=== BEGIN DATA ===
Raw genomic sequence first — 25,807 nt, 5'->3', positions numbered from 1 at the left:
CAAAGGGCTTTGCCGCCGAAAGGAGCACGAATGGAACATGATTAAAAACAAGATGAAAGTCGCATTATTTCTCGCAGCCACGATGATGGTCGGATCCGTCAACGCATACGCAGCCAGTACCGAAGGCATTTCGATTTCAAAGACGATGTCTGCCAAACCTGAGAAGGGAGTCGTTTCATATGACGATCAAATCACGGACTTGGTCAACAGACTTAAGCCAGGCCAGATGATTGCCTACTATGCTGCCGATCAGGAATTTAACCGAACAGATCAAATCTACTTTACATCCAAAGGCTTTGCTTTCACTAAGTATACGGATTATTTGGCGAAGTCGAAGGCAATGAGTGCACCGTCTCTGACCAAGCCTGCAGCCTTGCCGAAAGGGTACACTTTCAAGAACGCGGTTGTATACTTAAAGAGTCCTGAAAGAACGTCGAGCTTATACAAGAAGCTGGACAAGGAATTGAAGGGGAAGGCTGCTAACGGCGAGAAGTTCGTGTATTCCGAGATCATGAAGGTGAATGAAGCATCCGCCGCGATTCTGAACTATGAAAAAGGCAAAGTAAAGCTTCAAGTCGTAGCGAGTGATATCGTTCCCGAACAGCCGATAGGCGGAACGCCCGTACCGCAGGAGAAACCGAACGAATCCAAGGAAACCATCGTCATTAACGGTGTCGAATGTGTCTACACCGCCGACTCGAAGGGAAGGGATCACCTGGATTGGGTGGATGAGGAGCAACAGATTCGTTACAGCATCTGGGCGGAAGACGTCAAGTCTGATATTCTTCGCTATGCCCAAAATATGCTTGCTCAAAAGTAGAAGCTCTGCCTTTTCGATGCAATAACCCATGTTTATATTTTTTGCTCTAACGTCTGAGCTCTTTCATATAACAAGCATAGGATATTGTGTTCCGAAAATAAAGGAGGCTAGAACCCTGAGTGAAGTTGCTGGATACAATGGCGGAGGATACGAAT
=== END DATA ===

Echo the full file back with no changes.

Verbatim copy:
Raw genomic sequence first — 25,807 nt, 5'->3', positions numbered from 1 at the left:
CAAAGGGCTTTGCCGCCGAAAGGAGCACGAATGGAACATGATTAAAAACAAGATGAAAGTCGCATTATTTCTCGCAGCCACGATGATGGTCGGATCCGTCAACGCATACGCAGCCAGTACCGAAGGCATTTCGATTTCAAAGACGATGTCTGCCAAACCTGAGAAGGGAGTCGTTTCATATGACGATCAAATCACGGACTTGGTCAACAGACTTAAGCCAGGCCAGATGATTGCCTACTATGCTGCCGATCAGGAATTTAACCGAACAGATCAAATCTACTTTACATCCAAAGGCTTTGCTTTCACTAAGTATACGGATTATTTGGCGAAGTCGAAGGCAATGAGTGCACCGTCTCTGACCAAGCCTGCAGCCTTGCCGAAAGGGTACACTTTCAAGAACGCGGTTGTATACTTAAAGAGTCCTGAAAGAACGTCGAGCTTATACAAGAAGCTGGACAAGGAATTGAAGGGGAAGGCTGCTAACGGCGAGAAGTTCGTGTATTCCGAGATCATGAAGGTGAATGAAGCATCCGCCGCGATTCTGAACTATGAAAAAGGCAAAGTAAAGCTTCAAGTCGTAGCGAGTGATATCGTTCCCGAACAGCCGATAGGCGGAACGCCCGTACCGCAGGAGAAACCGAACGAATCCAAGGAAACCATCGTCATTAACGGTGTCGAATGTGTCTACACCGCCGACTCGAAGGGAAGGGATCACCTGGATTGGGTGGATGAGGAGCAACAGATTCGTTACAGCATCTGGGCGGAAGACGTCAAGTCTGATATTCTTCGCTATGCCCAAAATATGCTTGCTCAAAAGTAGAAGCTCTGCCTTTTCGATGCAATAACCCATGTTTATATTTTTTGCTCTAACGTCTGAGCTCTTTCATATAACAAGCATAGGATATTGTGTTCCGAAAATAAAGGAGGCTAGAACCCTGAGTGAAGTTGCTGGATACAATGGCGGAGGATACGAAT